Capt.Picard From , joined Dec 1969, posts, RR: Posted (12 years 4 months 3 days 17 hours ago) and read 1356 times:
Quick question: any of you out there appreciate art?
Personally, I don't understand "Modern" art, therefore cannot appreciate it.
I prefer the beautiful landscape paintings of Turner, Claude Lorrain and Poussin.
I'm also a fan of 17/18th Century Dutch/Flemish "every-day life" paintings....Maes, Vermeer, de Hooch etc.
Anyone else out there appreciate these sorts of paintings? LOL, I'll soon find out by the number of replies.
Looking forward to visiting the Art Galleries in San Diego on my visit there in 2 weeks time.
There is a fabulous exhibition of 1800s American Landscape paintings ("American Sublime") on at the Minneapolis Institute of Art....the last leg of its 3-city tour, having previously been exhibited in the Tate Britain (London) and Philadelphia Art Gallery earlier this year.........beautiful views of the American Landscape, you ought to go & have a look if you're near Minneapolis!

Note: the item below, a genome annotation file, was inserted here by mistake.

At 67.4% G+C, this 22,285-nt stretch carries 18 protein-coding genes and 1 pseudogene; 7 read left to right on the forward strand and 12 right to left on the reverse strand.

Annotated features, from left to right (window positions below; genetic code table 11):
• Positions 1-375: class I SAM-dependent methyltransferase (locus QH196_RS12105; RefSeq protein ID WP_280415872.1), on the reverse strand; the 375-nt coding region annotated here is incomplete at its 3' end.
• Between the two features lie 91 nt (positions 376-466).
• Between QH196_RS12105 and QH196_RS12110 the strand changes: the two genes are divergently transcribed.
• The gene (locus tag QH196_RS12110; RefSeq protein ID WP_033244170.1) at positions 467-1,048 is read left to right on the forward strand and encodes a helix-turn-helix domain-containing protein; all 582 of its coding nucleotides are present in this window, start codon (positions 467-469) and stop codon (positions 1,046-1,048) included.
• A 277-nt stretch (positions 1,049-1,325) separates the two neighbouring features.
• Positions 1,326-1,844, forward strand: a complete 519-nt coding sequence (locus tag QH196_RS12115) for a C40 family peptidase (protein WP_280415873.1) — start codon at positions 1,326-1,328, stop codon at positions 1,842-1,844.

Srbmod From , joined Dec 1969, posts, RR:
Reply 2, posted (12 years 4 months 2 days 21 hours ago) and read 1339 times:
When I was younger, I really didn't like art all that much; my dad once took my sister and I to the High Museum of Art here in Atlanta (in either 1981 or 1982, I can't remember, but it was still in Memorial Arts Hall), and the only part I like was the exhibition they had of old toys. I have only gone to the High once since then, and it was to see the Picasso exhibition a few year back. I meant to go a few other times when they had a Pop Art exhibit, a Norman Rockwell exhibition, an exhibition of Pre-Raphaelite art, and the recent exhibition of Monet. I really did like the National Gallery in D.C., and especially enjoyed the Hirshhorn Gallery (modern art) there as well. Another art museum I like was in of all places, Montgomery, Alabama. The Montgomery Museum of Fine Art was the first art museum I went to as an adult, so I think I really got an appreciation after going there. They had some rare paintings by Zelda Fitzgerald, the wife of author F. Scott Fitzgerald, who was my favorite author at that time.